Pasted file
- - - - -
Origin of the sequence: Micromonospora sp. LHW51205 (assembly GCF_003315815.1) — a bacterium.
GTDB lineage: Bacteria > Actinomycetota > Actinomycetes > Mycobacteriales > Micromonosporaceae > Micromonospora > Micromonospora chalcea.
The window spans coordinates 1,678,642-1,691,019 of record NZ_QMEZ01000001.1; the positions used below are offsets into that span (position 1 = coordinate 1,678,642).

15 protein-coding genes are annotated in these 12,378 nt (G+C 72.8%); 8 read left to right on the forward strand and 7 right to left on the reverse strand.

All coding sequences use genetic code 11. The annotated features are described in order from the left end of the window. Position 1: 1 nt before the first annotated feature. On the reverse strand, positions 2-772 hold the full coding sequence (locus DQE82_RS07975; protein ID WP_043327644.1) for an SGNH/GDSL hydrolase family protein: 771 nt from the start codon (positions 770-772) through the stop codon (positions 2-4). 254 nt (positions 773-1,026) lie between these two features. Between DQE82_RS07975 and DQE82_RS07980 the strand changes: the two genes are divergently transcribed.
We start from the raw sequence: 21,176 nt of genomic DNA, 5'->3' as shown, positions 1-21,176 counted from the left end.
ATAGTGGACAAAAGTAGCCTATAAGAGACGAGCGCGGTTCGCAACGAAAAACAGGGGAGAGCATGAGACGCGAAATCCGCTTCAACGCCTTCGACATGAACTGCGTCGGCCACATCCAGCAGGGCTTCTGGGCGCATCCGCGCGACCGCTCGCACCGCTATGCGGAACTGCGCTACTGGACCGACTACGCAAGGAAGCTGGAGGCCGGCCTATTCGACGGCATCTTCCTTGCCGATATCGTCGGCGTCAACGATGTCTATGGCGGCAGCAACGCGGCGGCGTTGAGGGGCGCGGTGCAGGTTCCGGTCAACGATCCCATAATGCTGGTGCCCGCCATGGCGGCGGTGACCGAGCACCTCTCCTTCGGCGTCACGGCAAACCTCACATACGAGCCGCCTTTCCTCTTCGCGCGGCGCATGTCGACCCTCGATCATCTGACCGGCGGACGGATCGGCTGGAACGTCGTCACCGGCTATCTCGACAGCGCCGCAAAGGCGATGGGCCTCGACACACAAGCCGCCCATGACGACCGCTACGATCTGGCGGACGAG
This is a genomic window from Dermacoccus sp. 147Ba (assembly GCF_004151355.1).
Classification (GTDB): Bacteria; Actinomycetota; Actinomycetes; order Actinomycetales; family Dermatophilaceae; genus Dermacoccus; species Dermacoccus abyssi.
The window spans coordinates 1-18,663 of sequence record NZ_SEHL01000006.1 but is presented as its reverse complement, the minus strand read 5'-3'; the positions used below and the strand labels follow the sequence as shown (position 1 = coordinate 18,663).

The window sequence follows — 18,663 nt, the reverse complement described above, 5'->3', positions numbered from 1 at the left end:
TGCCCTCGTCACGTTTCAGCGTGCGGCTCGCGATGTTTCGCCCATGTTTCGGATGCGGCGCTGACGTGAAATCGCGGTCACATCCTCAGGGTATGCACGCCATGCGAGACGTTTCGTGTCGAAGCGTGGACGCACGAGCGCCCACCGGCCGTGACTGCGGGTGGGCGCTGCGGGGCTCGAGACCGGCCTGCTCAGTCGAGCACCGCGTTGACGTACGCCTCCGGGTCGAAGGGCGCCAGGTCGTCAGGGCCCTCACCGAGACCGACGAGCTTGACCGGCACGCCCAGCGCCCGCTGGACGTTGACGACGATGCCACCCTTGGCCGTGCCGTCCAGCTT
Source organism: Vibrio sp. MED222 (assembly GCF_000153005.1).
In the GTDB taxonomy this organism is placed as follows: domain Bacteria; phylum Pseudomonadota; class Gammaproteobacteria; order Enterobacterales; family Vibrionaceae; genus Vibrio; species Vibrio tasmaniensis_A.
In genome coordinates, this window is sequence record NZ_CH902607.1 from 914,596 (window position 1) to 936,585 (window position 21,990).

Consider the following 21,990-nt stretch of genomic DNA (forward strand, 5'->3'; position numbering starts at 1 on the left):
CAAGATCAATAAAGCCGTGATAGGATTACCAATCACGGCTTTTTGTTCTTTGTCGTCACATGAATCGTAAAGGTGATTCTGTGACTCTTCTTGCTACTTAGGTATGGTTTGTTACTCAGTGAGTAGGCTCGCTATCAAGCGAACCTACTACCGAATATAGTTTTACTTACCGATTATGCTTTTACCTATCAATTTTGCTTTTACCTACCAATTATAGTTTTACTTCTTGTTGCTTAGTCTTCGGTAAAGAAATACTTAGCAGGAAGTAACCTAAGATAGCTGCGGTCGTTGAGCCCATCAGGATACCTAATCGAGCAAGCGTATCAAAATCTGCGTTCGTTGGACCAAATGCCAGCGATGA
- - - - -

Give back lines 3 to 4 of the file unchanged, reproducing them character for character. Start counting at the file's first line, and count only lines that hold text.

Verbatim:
The window spans coordinates 1,678,642-1,691,019 of record NZ_QMEZ01000001.1; the positions used below are offsets into that span (position 1 = coordinate 1,678,642).

15 protein-coding genes are annotated in these 12,378 nt (G+C 72.8%); 8 read left to right on the forward strand and 7 right to left on the reverse strand.